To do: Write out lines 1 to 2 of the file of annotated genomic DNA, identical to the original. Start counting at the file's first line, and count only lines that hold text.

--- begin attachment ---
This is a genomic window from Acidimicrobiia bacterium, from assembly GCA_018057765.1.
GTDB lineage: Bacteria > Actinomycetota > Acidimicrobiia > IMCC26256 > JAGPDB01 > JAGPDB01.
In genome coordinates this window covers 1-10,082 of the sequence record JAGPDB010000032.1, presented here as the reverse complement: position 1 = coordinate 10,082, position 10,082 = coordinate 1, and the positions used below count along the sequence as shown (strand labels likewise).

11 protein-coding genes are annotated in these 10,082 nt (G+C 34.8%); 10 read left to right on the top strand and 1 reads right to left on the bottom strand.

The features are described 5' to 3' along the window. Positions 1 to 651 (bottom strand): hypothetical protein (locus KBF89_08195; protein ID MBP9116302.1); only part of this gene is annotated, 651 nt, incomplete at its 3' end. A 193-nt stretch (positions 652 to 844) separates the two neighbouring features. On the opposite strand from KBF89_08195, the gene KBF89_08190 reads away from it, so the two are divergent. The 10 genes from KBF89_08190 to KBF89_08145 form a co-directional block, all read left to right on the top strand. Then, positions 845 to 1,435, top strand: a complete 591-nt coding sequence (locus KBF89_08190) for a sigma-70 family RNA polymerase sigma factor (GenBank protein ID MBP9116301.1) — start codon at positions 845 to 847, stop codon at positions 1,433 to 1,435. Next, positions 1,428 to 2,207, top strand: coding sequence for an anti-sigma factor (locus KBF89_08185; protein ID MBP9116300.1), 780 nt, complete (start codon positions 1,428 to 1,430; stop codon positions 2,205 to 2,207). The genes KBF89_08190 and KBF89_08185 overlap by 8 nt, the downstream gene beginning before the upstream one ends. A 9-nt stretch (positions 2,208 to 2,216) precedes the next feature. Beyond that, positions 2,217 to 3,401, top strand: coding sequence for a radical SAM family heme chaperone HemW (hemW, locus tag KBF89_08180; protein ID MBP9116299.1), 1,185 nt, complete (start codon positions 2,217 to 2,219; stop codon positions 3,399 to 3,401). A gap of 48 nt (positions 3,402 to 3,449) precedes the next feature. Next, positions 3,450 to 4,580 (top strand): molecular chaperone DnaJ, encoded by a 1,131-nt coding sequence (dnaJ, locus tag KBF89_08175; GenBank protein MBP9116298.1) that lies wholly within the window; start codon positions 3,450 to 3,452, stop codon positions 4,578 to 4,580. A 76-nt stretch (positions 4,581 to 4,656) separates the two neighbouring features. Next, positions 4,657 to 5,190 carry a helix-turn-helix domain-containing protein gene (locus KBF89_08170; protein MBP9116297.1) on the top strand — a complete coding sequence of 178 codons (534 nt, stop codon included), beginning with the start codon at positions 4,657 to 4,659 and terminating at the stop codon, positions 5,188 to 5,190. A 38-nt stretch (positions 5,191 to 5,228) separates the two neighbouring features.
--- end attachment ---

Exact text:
This is a genomic window from Acidimicrobiia bacterium, from assembly GCA_018057765.1.
GTDB lineage: Bacteria > Actinomycetota > Acidimicrobiia > IMCC26256 > JAGPDB01 > JAGPDB01.